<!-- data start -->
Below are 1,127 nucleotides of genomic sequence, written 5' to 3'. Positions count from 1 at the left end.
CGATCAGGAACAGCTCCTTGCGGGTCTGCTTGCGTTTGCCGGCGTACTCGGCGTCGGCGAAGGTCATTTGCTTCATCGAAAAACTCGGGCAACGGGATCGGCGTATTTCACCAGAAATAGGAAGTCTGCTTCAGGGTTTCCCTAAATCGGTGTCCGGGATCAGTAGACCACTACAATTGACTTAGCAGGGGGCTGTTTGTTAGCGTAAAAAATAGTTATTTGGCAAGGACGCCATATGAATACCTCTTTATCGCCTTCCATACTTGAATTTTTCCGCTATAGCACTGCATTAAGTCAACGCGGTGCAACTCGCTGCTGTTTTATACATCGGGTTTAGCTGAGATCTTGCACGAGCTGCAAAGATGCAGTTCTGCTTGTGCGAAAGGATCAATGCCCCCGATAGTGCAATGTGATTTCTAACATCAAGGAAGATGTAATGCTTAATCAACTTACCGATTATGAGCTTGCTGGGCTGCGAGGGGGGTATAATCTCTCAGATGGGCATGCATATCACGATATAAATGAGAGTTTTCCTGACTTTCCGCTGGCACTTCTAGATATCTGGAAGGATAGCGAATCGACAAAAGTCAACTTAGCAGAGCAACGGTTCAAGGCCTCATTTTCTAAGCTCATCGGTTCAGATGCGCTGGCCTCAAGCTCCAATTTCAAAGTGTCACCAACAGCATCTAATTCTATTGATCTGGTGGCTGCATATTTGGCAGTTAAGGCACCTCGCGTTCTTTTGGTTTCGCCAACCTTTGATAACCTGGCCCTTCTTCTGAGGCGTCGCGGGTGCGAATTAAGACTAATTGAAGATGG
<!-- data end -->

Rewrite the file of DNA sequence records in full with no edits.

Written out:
Below are 1,127 nucleotides of genomic sequence, written 5' to 3'. Positions count from 1 at the left end.
CGATCAGGAACAGCTCCTTGCGGGTCTGCTTGCGTTTGCCGGCGTACTCGGCGTCGGCGAAGGTCATTTGCTTCATCGAAAAACTCGGGCAACGGGATCGGCGTATTTCACCAGAAATAGGAAGTCTGCTTCAGGGTTTCCCTAAATCGGTGTCCGGGATCAGTAGACCACTACAATTGACTTAGCAGGGGGCTGTTTGTTAGCGTAAAAAATAGTTATTTGGCAAGGACGCCATATGAATACCTCTTTATCGCCTTCCATACTTGAATTTTTCCGCTATAGCACTGCATTAAGTCAACGCGGTGCAACTCGCTGCTGTTTTATACATCGGGTTTAGCTGAGATCTTGCACGAGCTGCAAAGATGCAGTTCTGCTTGTGCGAAAGGATCAATGCCCCCGATAGTGCAATGTGATTTCTAACATCAAGGAAGATGTAATGCTTAATCAACTTACCGATTATGAGCTTGCTGGGCTGCGAGGGGGGTATAATCTCTCAGATGGGCATGCATATCACGATATAAATGAGAGTTTTCCTGACTTTCCGCTGGCACTTCTAGATATCTGGAAGGATAGCGAATCGACAAAAGTCAACTTAGCAGAGCAACGGTTCAAGGCCTCATTTTCTAAGCTCATCGGTTCAGATGCGCTGGCCTCAAGCTCCAATTTCAAAGTGTCACCAACAGCATCTAATTCTATTGATCTGGTGGCTGCATATTTGGCAGTTAAGGCACCTCGCGTTCTTTTGGTTTCGCCAACCTTTGATAACCTGGCCCTTCTTCTGAGGCGTCGCGGGTGCGAATTAAGACTAATTGAAGATGG